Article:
To Heliconian Hall last night for a short concert of songs by Danika Lorèn. It was thoroughly enjoyable. The songs were split up into sets of one or two and sung/accompanied by UoT grad students. The standard of performance was pretty decent but it was very noticeable that when Danika and Stéphane Mayer inserted themselves into the proceedings everything got turned up a couple of notches. As Danika said to me “not a student anymore” while hinting at a significant numerological event.
February always seems to be a busy month and the first half is shaping up that way. Things kick off on the 1st with the Sellars staging of di Lassus’ Lagrime di San Pietro at Koerner. On the 3rd Danika Lorèn is curating a concert at Heliconian for UoT Music. It’s called A Few Figs from Thistles, it’s at 7.30pm and it’s free. We are promised new songs by Danika based on poems by Edna St. Vincent Millay, Tekahionwake (E. Pauline Johnson) and Lorna Crozier.
Back to the Tranzac last night for the first Toronto performance of Against the Grain’s national tour of the Joel Ivany transladaptation of Puccini’s La Bohème which started it all back in 2011. The Tranzac has changed a lot and so, of course, has Against the Grain. The room is way smarter, they brought in a proper piano to replace the one that Topher plonked the first performance out on (and which memorably accompanied Jonathan MacArthur’s rather startling Hitler a few years later). And not in any way to knock that first cast it’s a sign of AtG’s rising stature that this time they are fielding a cast that would not be out of place in most regional houses in Canada.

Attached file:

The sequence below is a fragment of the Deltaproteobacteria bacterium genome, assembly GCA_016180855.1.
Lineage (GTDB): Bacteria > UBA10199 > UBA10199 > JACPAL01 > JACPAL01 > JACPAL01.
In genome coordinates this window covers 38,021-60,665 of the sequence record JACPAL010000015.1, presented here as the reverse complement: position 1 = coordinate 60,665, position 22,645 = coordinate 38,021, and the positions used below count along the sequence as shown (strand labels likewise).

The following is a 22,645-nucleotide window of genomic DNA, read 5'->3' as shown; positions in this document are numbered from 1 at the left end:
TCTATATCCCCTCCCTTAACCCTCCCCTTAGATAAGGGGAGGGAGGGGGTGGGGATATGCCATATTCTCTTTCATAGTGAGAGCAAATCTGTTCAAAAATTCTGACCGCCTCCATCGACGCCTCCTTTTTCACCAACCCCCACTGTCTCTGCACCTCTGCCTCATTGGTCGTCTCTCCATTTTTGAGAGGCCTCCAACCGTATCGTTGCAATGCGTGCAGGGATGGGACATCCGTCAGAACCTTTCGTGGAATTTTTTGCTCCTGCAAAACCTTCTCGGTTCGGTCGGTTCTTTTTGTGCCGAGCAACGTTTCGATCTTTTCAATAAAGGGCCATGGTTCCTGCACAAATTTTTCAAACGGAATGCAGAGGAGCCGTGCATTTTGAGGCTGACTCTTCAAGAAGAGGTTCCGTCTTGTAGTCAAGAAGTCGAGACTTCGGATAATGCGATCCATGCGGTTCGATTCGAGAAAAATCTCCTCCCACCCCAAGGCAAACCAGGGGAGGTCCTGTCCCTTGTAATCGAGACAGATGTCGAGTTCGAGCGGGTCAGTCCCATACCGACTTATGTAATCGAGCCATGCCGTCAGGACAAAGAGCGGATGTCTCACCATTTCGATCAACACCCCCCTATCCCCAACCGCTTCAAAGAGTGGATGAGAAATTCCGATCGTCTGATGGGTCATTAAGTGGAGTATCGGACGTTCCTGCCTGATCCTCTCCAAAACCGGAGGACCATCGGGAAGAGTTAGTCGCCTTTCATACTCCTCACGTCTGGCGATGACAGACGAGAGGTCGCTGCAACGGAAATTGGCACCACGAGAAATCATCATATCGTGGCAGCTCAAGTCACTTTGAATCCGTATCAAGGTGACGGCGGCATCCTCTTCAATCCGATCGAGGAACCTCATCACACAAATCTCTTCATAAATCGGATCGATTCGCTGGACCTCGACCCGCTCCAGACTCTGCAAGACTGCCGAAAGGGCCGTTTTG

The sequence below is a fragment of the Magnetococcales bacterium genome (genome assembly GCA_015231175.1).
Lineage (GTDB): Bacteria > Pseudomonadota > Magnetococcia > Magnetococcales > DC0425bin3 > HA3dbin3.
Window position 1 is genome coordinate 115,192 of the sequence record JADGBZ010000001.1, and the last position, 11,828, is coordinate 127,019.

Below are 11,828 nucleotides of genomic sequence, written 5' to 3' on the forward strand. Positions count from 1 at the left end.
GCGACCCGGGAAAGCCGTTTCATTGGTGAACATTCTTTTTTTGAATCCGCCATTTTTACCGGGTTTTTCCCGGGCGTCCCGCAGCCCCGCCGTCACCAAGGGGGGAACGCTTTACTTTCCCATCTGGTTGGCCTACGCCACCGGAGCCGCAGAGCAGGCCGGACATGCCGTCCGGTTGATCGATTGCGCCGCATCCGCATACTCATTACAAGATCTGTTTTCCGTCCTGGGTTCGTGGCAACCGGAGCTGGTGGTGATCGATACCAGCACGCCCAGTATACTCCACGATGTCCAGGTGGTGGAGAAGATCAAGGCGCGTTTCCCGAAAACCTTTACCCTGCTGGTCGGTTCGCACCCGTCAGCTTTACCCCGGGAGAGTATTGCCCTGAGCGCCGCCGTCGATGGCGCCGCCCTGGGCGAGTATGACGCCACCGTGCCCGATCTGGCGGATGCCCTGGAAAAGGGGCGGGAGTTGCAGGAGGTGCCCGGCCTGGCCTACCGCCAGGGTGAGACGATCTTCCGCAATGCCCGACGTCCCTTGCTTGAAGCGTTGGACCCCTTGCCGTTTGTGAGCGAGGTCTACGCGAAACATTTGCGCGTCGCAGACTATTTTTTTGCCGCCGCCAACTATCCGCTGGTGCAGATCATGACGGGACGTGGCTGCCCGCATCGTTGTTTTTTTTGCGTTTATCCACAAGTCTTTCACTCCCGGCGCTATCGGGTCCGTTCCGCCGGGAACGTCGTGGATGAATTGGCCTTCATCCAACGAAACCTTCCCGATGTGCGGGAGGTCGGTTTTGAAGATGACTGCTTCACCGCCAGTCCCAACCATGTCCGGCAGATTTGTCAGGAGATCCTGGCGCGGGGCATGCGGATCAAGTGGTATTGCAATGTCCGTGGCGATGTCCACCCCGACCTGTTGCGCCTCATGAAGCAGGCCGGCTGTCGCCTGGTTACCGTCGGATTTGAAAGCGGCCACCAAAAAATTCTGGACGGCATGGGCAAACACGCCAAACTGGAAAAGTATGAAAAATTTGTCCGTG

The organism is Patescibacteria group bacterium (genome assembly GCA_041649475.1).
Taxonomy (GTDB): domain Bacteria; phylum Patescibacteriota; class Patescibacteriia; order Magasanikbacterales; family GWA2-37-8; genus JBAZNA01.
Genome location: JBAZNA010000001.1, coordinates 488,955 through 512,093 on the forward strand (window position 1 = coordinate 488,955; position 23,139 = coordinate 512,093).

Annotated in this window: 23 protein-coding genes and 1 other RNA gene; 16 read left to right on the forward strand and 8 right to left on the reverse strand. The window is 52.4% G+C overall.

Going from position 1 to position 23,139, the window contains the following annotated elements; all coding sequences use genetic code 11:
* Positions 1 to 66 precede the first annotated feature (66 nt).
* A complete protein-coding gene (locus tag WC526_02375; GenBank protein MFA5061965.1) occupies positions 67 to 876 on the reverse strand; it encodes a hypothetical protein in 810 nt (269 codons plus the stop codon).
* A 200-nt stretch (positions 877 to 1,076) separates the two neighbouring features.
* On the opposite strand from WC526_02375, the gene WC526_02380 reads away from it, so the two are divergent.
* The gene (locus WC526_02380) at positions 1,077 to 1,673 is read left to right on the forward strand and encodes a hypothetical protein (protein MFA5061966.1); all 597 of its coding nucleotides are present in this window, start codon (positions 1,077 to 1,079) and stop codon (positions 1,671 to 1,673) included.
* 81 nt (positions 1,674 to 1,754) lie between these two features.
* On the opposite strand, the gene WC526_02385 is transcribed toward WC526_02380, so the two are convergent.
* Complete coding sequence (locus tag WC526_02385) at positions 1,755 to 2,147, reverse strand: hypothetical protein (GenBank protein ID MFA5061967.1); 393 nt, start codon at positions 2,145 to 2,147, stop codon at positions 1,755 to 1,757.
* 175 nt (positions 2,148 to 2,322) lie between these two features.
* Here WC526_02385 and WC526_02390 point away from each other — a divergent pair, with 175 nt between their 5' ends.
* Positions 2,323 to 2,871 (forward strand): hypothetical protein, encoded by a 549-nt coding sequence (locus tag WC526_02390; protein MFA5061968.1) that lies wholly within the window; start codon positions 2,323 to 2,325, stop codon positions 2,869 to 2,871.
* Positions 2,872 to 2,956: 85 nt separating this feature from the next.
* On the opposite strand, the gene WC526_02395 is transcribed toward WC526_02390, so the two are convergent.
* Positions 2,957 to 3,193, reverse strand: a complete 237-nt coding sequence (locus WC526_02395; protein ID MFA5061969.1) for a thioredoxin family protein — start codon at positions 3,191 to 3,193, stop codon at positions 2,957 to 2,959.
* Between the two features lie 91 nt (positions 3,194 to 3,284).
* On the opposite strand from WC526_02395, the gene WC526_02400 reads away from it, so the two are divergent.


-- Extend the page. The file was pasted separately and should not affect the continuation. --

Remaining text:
Collectìf’s latest show for the Toronto Summer Music Festival at Walter Hall last night was called Beyond Perception: What Haunts Us Now. It presented three new multimedia works each curated and directed by one of the trio of singers. The first piece, by Whitney O’Hearne featured arrangements of French works; both folk and classical that deal with the idea of La Dame Blanche; by turns sorceress or virgin bride. Turning the idea of male defined female transgression upside down to celebrate women’s agency, O’Hearn combined arrangements of the chosen music for combinations of three voices and piano with soft focus atmospheric video rather reminiscent of Collectìf’s Winterreise show at Heliconian Hall. The singing was beautiful and the concept intriguing. Top notch accompaniment by Trevor Chartrand.
Muse 9 Production’s new show Bon Appétit: A Musical Tasting Menu couples three short operas about food and was, appropriately enough, presented at Merchants of Green Coffee on Matilda Street. Perhaps “opera” isn’t the right term as, although each piece was fully staged, they featured only one singer each. “Opera” or “staged song”? I don’t really care as they were fun.
Stéphane Mayer’s Les Adieux recital yesterday in the Richard Bradshaw Amphitheatre was definitely out of the ordinary. Rather than a concert or recital format we got a fully staged and costumed version of two Oscar Wilde related works. First up was Saint Saëns’ version of The Nightingale and the Rose with Matt Pilipiak reading the story, Danika Lorèn as the Nightingale and Stéphane at the piano. It was well done and a reminder of what a truly lovely voice Danika has.